Female Photographers - AJ Paris Travel Magazine

Photography has no borders, yet some female photographers face a lot of challenges their male counterparts do not.

For example, there are female photographers in conservative societies where women are not expected to participate in the world outside of the home.

However, there are also some female photographers in so-called free societies that do not get the same opportunities as men.

In other words, female photographers are diverse people in diverse places.

So, here are some you should know, follow, and support their work in general.

Eunice Adorno

So, Eunice Adorno is a Mexican photographer, known for Las Mujeres Flores, a photo book published 2011 in Spain about Mennonite women in northern Mexico.

The book was based on the project of the same name for which she received the Fernando Benítez National Culture Prize the year before.

“In the 1920s, the Mexican government granted land in three different states to a handful of Mennonite groups fleeing religious persecution in Europe,” explains the publisher. “These isolated agricultural communities still exist today, continuing their religious practice and ways of life.”


To learn more about her work, visit her Website.

Guo Yingguang

Chinese photographer Guo Yingguang (郭盈光) is known for her work focusing on women at various stages in their lives.

For example, at the Shanghai Marriage Market (人民公园相亲角), which is a marriage market where on the weekends parents come to find partners for their children, she set up a social experiment.

In her “The Happiness of Obedience,” she presented an advertisement of herself at the marriage market and you can see people asking her age over and over in the video accompanying the photographers.

In one part of the video, one guy says, reading the advertisement, “Financially independent.”

Another replies, “Age not good.”

Needless to say, she makes society think!

To learn more about her work, visit her Website.

Mouna Karray

Mouna Karray is a Tunisian photographer whose work is very interesting!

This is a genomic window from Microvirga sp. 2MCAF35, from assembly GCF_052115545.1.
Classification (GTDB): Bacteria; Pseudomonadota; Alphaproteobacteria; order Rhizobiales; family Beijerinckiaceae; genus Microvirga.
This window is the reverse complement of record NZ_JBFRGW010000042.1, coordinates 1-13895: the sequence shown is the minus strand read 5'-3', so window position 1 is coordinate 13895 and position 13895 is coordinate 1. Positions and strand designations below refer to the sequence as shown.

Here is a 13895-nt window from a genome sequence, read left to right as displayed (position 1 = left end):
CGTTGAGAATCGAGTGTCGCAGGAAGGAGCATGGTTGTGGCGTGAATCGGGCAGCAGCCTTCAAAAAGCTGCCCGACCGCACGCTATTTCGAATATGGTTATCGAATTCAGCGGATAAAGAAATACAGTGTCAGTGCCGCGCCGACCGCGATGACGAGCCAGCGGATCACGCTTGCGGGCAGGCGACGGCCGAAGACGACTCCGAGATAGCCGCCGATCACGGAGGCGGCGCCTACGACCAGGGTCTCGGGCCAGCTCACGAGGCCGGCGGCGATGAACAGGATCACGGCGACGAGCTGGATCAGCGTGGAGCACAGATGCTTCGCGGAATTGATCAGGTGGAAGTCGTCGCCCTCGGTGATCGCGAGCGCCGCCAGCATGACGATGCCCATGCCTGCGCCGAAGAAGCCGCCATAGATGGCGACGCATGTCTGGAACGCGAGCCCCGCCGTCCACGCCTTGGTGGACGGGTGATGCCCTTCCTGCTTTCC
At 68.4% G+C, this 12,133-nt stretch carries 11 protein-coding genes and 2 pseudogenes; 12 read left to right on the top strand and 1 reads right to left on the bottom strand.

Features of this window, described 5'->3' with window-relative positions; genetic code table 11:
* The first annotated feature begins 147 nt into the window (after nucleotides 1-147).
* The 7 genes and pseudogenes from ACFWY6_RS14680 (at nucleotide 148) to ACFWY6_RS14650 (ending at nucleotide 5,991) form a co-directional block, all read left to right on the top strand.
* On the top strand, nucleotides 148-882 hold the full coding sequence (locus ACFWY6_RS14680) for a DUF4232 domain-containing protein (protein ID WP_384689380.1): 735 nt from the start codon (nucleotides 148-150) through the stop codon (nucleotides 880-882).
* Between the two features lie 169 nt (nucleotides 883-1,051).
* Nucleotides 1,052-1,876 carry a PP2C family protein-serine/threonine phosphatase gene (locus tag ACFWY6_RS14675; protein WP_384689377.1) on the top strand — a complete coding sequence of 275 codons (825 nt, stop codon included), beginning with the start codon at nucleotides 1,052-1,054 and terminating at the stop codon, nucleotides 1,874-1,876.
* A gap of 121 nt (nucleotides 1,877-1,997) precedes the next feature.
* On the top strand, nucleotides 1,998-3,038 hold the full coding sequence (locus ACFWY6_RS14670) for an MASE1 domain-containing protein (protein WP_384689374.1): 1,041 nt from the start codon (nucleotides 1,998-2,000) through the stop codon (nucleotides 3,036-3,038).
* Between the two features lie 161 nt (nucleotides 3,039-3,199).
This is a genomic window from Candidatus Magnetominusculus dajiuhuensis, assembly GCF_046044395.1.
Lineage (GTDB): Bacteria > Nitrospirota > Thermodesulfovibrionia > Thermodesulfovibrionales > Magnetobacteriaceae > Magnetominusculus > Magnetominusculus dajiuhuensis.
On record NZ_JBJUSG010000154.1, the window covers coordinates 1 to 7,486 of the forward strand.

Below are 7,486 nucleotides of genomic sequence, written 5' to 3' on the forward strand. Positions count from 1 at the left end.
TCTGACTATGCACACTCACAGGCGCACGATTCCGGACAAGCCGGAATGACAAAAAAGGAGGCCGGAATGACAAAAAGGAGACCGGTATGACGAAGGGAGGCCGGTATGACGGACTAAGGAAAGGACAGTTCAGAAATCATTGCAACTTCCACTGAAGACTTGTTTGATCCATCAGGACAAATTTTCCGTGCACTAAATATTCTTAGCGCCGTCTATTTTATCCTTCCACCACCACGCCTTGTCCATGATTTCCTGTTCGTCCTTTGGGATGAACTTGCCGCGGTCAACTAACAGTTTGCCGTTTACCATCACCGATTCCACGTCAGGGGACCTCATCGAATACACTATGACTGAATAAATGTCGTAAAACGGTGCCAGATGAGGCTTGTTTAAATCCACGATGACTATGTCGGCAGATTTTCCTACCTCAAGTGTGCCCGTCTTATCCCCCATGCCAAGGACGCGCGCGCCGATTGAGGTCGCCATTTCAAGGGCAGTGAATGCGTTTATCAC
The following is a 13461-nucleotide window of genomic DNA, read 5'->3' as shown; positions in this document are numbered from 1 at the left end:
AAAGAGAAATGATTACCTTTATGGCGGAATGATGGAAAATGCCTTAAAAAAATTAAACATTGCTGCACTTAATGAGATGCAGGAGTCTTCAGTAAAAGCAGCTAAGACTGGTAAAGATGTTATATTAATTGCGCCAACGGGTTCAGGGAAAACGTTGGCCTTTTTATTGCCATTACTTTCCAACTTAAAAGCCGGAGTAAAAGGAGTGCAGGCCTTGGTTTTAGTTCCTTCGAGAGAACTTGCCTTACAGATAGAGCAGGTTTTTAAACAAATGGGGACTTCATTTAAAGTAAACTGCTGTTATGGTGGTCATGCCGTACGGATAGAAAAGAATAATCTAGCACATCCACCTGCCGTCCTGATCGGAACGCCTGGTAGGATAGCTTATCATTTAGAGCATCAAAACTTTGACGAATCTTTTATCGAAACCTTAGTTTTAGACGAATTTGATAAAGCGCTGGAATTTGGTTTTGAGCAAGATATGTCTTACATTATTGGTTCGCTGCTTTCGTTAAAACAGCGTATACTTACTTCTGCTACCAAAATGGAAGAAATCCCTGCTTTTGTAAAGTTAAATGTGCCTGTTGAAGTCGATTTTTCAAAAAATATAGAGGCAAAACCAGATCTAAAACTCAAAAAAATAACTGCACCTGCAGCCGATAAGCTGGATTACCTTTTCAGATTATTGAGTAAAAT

For example, in her 2015 project “Personne ne parlera de nous” (Nobody will talk about us), you keep seeing a body in a white bag in all sorts of situations and without anyone in the surrounding area paying attention.

The artist leaves the viewer to interpret what it all means!


To learn more about her work, visit her Website.

Claudia Jaguaribe

Brazilian photographer Claudia Jaguaribe is a force.

Sometimes she is photographing larger-than-life landscape that may or may not feature humans, and other times she is photographing scenes in a far-away land.

For example, her “Sobre São Paulo” (About São Paulo), which includes the above images, featuring interlinked images of the city and published in an accordion pleats style.


To learn more about her work, visit her Website.

Aisha Augie-Kuta

Nigerian photographer Aisha Augie-Kuta’s works crosses boundaries of fashion, documentary, and aerial!

She feels just as comfortable to photograph traditional huts, as she does fashion models on a catwalk.

Because she loves to travel, she believes you can learn through travel!

To learn more about her work, visit her Instagram account.

More Women

Here are a some more to check out!

Dayanita Singh – Indian photographer who is known for her book photos, including “Museum Bhavan” and “Zakir Hussain.” Learn more at her website.

Helene Schmitz – Swedish photographer who is passionate about nature. Her books include “Sunken Gardens” and the recent “Thinking Like a Mountain.” Learn more at her website.

Diana Markosian – American photographer of Armenian background. Her work includes “1915,” which is on the American Genocide. See more at her website.

Laia Abril – Spanish photographer whose work on the feminine is highly regarded. “A History of Misogyny, Chapter One: On Abortion” is an incredible work. Learn more at her website.

Newsha Tavakolian – Iranian photographer whose photojournalist pieces stand out with a huge cultural commentary. Learn more at her website.

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AJ Paris is a travel photographer based in New York. He is the editor of Caravanzers.